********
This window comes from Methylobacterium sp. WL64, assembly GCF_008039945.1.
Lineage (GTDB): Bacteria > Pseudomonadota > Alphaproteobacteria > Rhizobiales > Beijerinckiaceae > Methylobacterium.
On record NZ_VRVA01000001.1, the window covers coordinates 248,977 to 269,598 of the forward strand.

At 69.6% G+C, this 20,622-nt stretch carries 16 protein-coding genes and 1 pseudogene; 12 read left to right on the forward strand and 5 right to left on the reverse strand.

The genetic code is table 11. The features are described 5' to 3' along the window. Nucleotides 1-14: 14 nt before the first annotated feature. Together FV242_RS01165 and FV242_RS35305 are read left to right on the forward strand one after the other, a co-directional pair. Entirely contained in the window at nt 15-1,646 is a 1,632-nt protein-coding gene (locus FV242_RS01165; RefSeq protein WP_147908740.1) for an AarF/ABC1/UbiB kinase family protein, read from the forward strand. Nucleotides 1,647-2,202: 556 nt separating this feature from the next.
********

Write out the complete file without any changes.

This window comes from Methylobacterium sp. WL64, assembly GCF_008039945.1.
Lineage (GTDB): Bacteria > Pseudomonadota > Alphaproteobacteria > Rhizobiales > Beijerinckiaceae > Methylobacterium.
On record NZ_VRVA01000001.1, the window covers coordinates 248,977 to 269,598 of the forward strand.

At 69.6% G+C, this 20,622-nt stretch carries 16 protein-coding genes and 1 pseudogene; 12 read left to right on the forward strand and 5 right to left on the reverse strand.

The genetic code is table 11. The features are described 5' to 3' along the window. Nucleotides 1-14: 14 nt before the first annotated feature. Together FV242_RS01165 and FV242_RS35305 are read left to right on the forward strand one after the other, a co-directional pair. Entirely contained in the window at nt 15-1,646 is a 1,632-nt protein-coding gene (locus FV242_RS01165; RefSeq protein WP_147908740.1) for an AarF/ABC1/UbiB kinase family protein, read from the forward strand. Nucleotides 1,647-2,202: 556 nt separating this feature from the next.